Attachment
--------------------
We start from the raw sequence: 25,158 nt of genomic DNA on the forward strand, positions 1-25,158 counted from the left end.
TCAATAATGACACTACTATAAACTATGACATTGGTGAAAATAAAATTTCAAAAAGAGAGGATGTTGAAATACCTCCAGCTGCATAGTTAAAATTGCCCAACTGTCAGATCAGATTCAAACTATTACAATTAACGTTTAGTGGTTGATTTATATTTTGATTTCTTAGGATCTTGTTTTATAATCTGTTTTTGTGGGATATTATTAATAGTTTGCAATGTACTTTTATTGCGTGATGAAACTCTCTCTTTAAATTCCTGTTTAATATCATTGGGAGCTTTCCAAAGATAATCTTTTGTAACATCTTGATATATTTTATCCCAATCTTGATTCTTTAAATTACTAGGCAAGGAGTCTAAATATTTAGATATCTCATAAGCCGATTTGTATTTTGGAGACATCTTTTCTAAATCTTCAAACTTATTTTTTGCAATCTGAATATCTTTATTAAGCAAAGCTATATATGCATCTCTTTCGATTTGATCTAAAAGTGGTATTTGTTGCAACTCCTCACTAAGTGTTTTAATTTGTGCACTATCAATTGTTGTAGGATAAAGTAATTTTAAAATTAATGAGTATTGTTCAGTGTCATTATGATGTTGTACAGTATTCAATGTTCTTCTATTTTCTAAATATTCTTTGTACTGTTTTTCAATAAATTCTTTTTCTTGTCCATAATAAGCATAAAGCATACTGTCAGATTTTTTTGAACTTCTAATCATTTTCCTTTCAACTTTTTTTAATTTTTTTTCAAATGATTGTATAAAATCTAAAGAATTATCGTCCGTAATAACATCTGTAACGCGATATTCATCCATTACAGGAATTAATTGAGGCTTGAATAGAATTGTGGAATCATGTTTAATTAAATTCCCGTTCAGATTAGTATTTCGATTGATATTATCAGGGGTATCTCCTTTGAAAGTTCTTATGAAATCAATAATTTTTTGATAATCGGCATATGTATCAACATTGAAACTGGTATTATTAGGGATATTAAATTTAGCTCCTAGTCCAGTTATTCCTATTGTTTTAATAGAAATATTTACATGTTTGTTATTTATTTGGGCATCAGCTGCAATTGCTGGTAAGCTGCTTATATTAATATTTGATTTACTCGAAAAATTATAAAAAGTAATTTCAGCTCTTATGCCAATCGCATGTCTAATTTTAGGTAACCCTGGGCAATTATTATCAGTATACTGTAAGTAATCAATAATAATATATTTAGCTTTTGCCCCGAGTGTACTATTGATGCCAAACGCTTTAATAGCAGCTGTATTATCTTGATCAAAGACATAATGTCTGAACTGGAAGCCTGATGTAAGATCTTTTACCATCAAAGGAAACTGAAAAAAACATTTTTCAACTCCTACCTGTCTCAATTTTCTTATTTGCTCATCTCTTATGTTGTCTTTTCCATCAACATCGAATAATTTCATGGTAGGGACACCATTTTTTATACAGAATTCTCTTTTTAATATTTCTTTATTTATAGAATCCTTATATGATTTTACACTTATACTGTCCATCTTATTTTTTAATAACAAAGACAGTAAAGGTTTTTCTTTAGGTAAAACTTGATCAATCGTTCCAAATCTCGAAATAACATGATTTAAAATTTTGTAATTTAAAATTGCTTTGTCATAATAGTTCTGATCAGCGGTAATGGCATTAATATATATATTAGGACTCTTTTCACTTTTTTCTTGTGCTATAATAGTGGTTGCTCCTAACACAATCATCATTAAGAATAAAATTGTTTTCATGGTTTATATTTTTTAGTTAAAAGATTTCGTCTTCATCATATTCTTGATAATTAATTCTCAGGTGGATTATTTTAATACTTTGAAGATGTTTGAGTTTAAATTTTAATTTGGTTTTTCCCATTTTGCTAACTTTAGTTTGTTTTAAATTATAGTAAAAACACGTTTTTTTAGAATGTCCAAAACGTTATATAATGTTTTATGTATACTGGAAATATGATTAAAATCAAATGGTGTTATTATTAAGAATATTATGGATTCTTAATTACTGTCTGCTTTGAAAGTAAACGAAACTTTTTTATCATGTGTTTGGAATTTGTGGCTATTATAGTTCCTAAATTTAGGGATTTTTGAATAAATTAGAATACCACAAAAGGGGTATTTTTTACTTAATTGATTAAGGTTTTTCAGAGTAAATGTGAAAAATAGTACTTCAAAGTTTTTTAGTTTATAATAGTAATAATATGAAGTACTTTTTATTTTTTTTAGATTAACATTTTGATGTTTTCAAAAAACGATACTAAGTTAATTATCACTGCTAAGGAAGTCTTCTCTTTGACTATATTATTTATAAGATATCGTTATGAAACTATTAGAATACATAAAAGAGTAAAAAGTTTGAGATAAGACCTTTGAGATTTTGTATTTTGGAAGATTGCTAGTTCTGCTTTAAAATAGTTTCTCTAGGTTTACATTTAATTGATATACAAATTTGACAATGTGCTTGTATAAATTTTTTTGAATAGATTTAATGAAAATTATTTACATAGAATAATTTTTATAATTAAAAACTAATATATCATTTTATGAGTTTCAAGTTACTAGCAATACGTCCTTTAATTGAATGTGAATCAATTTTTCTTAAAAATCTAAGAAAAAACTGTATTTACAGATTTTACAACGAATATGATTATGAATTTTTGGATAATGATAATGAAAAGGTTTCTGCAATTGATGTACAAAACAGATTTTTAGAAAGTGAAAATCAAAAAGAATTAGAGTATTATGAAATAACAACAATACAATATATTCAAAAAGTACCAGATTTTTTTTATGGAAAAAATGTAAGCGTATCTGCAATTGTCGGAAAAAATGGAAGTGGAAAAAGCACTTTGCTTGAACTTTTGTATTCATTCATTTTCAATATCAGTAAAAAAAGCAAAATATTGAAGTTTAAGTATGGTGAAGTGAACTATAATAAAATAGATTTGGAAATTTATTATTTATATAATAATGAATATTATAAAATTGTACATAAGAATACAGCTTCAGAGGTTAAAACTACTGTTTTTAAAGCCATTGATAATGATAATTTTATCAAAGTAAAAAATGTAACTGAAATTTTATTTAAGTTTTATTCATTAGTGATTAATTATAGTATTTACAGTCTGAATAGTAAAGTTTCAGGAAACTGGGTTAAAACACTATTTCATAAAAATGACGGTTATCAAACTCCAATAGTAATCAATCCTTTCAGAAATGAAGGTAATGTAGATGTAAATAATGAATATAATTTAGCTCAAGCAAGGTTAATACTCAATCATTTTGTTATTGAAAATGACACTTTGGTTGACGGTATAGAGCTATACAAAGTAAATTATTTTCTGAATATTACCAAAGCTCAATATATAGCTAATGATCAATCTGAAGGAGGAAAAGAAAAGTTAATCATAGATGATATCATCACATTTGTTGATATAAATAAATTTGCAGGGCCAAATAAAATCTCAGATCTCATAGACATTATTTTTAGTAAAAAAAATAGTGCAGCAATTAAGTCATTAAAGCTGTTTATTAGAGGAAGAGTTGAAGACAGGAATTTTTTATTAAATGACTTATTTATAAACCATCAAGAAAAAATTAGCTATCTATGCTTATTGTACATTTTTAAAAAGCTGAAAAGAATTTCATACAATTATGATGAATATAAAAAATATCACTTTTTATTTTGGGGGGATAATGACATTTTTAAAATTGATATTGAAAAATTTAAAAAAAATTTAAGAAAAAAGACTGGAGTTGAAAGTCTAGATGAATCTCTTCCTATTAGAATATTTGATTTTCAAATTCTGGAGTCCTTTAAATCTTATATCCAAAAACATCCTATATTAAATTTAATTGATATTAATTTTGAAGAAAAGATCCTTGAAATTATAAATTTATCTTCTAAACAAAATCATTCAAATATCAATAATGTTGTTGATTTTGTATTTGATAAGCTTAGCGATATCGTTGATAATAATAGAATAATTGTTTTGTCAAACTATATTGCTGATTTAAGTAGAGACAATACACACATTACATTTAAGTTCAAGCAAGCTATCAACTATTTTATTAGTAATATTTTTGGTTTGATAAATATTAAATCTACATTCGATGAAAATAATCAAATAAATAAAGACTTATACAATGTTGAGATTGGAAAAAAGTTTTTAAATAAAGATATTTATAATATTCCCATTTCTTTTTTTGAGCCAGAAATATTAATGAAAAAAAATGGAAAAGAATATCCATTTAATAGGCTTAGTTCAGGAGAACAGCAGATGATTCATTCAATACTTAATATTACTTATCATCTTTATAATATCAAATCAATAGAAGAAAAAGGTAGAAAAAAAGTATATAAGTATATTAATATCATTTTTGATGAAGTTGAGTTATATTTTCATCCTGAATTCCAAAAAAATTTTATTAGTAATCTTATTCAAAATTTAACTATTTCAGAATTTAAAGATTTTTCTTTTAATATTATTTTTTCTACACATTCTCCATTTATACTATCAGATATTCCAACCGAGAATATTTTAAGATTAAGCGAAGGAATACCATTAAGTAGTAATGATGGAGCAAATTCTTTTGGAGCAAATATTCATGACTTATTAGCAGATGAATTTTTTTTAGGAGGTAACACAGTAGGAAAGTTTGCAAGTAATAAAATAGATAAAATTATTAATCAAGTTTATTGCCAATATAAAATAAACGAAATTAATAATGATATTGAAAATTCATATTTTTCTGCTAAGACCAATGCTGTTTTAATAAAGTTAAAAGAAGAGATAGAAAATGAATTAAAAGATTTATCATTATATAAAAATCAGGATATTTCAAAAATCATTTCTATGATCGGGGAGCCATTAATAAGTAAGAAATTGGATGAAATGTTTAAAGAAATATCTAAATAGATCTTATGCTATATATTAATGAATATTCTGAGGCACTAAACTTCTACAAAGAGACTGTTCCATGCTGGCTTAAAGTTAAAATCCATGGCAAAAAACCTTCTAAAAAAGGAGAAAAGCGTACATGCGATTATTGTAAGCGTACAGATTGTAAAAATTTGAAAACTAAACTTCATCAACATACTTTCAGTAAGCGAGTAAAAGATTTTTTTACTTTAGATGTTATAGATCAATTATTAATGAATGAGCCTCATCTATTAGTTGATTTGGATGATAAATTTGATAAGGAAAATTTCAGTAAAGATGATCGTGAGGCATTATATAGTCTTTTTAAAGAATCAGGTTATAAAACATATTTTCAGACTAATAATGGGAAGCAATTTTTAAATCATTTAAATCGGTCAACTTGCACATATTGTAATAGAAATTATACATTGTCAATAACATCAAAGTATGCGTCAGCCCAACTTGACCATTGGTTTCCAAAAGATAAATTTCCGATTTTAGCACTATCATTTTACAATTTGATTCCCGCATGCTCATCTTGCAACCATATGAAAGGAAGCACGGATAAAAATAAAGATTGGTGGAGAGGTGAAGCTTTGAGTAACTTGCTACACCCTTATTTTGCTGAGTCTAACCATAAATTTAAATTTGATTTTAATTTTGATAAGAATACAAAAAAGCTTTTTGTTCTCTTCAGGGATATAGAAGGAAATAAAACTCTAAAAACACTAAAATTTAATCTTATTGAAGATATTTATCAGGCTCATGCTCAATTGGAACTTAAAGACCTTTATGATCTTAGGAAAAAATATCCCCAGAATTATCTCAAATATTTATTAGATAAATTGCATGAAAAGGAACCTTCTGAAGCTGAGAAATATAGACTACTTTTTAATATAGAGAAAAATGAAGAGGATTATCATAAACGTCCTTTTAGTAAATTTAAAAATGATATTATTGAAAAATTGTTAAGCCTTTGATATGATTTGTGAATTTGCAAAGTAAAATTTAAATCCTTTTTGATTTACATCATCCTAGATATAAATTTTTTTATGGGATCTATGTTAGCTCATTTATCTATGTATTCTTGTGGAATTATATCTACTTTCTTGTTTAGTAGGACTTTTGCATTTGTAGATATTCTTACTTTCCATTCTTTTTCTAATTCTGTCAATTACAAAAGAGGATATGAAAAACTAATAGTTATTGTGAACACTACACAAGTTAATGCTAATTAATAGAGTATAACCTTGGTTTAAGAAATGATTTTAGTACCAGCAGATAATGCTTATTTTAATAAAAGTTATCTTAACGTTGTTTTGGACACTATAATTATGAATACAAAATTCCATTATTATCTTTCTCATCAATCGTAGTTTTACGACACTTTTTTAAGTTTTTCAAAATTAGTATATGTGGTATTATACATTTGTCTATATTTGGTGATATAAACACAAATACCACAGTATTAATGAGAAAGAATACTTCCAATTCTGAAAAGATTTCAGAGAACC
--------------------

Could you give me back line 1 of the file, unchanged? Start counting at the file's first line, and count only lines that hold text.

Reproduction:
We start from the raw sequence: 25,158 nt of genomic DNA on the forward strand, positions 1-25,158 counted from the left end.